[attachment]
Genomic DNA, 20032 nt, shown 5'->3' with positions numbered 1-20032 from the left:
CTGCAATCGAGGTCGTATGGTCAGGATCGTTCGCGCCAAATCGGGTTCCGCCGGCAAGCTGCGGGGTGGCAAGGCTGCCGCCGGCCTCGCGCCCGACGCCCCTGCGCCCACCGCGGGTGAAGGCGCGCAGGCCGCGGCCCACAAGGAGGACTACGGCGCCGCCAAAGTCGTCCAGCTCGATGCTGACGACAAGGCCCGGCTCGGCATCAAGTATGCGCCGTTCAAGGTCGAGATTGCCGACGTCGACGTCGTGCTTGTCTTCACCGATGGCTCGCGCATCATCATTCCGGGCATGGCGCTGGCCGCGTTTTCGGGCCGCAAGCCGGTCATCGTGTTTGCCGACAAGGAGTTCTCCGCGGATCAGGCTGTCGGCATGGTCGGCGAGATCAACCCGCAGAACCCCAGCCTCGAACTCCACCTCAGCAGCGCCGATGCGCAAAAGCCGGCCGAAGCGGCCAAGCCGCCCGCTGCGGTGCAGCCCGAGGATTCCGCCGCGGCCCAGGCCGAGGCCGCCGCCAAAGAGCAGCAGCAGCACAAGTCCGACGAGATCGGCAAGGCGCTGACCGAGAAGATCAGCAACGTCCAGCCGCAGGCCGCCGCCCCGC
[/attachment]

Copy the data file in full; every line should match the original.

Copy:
Genomic DNA, 20032 nt, shown 5'->3' with positions numbered 1-20032 from the left:
CTGCAATCGAGGTCGTATGGTCAGGATCGTTCGCGCCAAATCGGGTTCCGCCGGCAAGCTGCGGGGTGGCAAGGCTGCCGCCGGCCTCGCGCCCGACGCCCCTGCGCCCACCGCGGGTGAAGGCGCGCAGGCCGCGGCCCACAAGGAGGACTACGGCGCCGCCAAAGTCGTCCAGCTCGATGCTGACGACAAGGCCCGGCTCGGCATCAAGTATGCGCCGTTCAAGGTCGAGATTGCCGACGTCGACGTCGTGCTTGTCTTCACCGATGGCTCGCGCATCATCATTCCGGGCATGGCGCTGGCCGCGTTTTCGGGCCGCAAGCCGGTCATCGTGTTTGCCGACAAGGAGTTCTCCGCGGATCAGGCTGTCGGCATGGTCGGCGAGATCAACCCGCAGAACCCCAGCCTCGAACTCCACCTCAGCAGCGCCGATGCGCAAAAGCCGGCCGAAGCGGCCAAGCCGCCCGCTGCGGTGCAGCCCGAGGATTCCGCCGCGGCCCAGGCCGAGGCCGCCGCCAAAGAGCAGCAGCAGCACAAGTCCGACGAGATCGGCAAGGCGCTGACCGAGAAGATCAGCAACGTCCAGCCGCAGGCCGCCGCCCCGC